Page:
“In 1997, 60% of Federal prisoners were serving time for drug crimes, serving an average 40 months” (Pettit et al, 2004: 152). Between 1985 and 1995, the number of prisoners in state institutions for drug offences increased by 478% and for federal institutions, 446% (Shelden, 2004:6). The war on drugs appears to be about zero tolerance, high conviction rates and the lack of rehabilitative opportunities to redeem oneself from abstaining from the cycle of crime and drugs, once they are released from prison.
It is believed that the low social economic status and the lack of employment opportunities of poor urban neighbourhoods have contributed to the drug trade amongst young black men (Pettit et al, 2004: 154). Intensified crackdowns as a result of the war on drugs has increased the amount of Americans incarcerated for drug related crime, increasing the risk of imprisonment as well as the length of time given to serve. According to Shelden, as a result of the war on drugs that actually began in the Nixon administration in the early 1970s, it had the “consequence of filling the prison system beyond capacity, which resulted in a building frenzy unprecedented in American history” (2004: 6). “Street sweeps, undercover operations and other aggressive policing efforts target poor black neighbourhoods” (Pettit et al, 2004: 151), which in turn produce an inescapable cycle. These men are forced to turn to the drug trade to earn a living as a result of the lack of opportunities they suffer, the war on drugs has therefore magnified the risk of imprisonment for this class.
Like the opium dens that were regarded as something the Chinese were responsible for in Australia (Lang, 2008: 5) the American mass media tends to focus on black minorities for the face of violent crime and drug related offences (Shelden, 2004:8). The war on drugs increases the imprisonment risk for this class of minorities when instead, they may be able to solve a lot more of the drug issues if they tackled the social risks that lead to turning to drugs to make a living. Riddled with economic and poverty issues, these slums are a goldmine for drugs and violent crime as a result of not being equipped with the very opportunities that most Americans, or even most Australians, take for granted. To spend the same amount that is currently spent on incarceration and new custodial facilities, towards improving communities, living standards and employment opportunities, one could expect a substantial decrease in drug and crime offences.
The effect of drug laws
Police attention to particular drugs as a result of crackdowns, may cause more harm than good. Prices and the quality of the drug may be substituted as a result, the user may resort to alternating their drug of choice to something more harmful like marijuana to heroin (Kutin et al, 2008: 145). Police laws and tactics implemented that support harm reduction policies, are believed to have the most positive impact. These may include avoiding patrolling near needle exchanges, issuing cautions for minor drug possessions and offering diversion schemes as an alternative to persecutions (Kutin et al, 2008: 146).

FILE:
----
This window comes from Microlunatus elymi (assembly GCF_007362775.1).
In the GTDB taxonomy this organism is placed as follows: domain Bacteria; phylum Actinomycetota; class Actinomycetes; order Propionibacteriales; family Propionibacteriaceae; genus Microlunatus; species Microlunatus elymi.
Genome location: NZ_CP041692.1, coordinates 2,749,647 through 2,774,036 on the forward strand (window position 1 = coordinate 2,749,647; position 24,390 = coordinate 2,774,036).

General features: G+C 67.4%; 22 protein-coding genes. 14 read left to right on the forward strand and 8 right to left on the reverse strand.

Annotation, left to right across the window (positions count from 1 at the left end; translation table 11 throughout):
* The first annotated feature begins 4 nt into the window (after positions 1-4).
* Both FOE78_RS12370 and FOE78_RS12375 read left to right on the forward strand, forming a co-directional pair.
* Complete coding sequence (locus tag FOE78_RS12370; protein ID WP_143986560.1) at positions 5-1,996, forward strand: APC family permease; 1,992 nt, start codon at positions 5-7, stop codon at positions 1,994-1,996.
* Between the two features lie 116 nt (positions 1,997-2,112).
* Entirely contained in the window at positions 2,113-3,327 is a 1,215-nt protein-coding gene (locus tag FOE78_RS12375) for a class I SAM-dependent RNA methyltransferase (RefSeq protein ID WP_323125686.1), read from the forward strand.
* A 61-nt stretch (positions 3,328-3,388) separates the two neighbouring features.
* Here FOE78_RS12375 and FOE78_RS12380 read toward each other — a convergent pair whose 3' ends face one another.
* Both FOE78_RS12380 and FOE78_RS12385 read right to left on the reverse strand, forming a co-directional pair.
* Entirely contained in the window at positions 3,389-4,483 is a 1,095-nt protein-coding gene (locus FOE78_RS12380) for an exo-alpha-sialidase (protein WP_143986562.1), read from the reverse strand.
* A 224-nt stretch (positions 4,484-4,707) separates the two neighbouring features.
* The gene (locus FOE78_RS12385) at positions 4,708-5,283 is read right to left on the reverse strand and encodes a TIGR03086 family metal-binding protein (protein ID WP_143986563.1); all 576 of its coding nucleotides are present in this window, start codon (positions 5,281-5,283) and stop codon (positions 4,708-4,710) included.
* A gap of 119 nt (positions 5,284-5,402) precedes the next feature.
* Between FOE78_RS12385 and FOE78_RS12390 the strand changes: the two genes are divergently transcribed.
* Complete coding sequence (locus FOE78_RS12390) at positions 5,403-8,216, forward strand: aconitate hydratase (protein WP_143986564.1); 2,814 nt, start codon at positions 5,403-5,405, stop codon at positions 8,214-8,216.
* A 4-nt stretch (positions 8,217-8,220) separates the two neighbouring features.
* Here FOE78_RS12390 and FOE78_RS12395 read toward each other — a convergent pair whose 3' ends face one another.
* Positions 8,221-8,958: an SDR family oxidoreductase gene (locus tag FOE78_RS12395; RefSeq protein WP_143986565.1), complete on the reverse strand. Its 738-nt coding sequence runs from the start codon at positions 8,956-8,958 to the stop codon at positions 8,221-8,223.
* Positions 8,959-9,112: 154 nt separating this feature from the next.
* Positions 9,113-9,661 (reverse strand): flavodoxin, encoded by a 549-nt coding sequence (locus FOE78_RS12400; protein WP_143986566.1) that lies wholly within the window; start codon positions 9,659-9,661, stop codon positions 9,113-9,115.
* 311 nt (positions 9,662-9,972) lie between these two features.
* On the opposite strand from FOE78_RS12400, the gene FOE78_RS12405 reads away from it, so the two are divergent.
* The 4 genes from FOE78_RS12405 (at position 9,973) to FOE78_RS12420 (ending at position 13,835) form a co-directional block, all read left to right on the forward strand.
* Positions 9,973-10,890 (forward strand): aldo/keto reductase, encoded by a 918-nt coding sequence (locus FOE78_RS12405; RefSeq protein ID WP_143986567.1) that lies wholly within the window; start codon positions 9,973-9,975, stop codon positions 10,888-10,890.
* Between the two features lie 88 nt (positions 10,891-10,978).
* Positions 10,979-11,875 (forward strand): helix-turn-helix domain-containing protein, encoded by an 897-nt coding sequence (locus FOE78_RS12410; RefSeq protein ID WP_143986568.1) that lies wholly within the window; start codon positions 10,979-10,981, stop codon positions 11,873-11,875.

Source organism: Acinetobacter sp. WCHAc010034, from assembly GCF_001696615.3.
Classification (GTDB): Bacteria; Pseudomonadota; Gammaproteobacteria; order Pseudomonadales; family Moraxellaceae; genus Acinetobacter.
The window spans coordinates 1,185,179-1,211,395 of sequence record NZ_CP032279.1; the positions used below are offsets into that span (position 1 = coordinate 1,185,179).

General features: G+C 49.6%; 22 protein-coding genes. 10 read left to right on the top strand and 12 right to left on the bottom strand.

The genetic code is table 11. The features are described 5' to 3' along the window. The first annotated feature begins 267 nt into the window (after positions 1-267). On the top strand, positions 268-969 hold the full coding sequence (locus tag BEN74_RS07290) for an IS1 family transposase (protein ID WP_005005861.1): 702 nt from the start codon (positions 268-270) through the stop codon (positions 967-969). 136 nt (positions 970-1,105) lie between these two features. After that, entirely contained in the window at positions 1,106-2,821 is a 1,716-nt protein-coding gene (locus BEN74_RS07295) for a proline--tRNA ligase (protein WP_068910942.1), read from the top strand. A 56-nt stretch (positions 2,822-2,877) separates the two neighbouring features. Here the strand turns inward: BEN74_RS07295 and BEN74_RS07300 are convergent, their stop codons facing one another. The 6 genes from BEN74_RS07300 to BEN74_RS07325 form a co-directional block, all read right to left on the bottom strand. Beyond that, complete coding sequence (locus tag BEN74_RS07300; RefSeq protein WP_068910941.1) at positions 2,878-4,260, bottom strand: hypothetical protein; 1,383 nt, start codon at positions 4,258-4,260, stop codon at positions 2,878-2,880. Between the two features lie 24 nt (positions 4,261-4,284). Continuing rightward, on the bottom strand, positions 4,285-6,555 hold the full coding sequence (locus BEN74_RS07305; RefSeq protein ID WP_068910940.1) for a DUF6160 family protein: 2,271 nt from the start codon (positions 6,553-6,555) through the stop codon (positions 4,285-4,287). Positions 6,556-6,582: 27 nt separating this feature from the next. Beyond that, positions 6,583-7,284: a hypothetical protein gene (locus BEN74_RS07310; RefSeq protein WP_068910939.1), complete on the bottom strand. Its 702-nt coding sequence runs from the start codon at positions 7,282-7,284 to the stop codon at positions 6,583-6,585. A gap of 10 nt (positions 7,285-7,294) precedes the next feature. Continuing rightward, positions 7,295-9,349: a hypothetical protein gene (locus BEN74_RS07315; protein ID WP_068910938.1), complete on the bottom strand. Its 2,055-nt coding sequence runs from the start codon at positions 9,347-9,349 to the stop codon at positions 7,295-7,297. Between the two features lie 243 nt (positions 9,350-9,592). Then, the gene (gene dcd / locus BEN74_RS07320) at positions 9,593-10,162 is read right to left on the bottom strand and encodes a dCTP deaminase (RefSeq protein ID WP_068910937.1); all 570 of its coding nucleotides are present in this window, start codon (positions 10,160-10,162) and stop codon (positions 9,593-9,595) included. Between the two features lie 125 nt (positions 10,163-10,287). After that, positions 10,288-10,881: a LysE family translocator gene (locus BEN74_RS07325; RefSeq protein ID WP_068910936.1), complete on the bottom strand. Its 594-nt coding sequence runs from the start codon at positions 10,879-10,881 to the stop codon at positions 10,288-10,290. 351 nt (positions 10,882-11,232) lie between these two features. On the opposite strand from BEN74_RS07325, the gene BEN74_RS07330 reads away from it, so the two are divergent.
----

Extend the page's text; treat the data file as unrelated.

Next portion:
It has often been said that it would be more productive to reduce the harm associated with the drug, than reducing the drug use (Weatherburn, 2009: 335). Drug use dates back thousands of years ago, “for rituals, ceremonies and medicines” (Lang, 2008: 5) and it has been suggested that drug use was previously not as much of a serious issue than it is today. Perhaps with the increasing technology, continuous flow of travellers and transport, in addition to favoured drug environments such as the ‘rave scene’ for ecstasy, drugs appear to be more commonly used than reported in the past few hundred years.
Imprisonment may include the use of methadone or some form of treatment but serving a sentence may not improve their situation upon release. Emphasis has been placed on diversion programs for reasons that include “particular groups of offenders are targeted . . . and concerns around the potential for net widening” (Kutin et al, 2008: 154).
Other forms of interventions have been introduced, although generally not associated with the war on drugs. Cautions for minor drugs such as cannabis, can prove to be successful, if it means the person at risk is able to abstain from receiving a criminal record and perhaps counselling or some form of treatment. Police are generally equipped with discretion but may be forced to use disciplinary measures during drug operations and street sweeps. South Australia introduced the first cannabis program, known as the “cannabis expiation notice scheme . . . which subjects the possession of small amounts of cannabis to a fine” (Kutin et al, 2008: 150). Although it was thought that there was no increase in the use of cannabis, it was realised that it was net widening, “people who would have been previously let off with an informal warning were now being "formally’ processed” (Kutin et al, 2008: 150).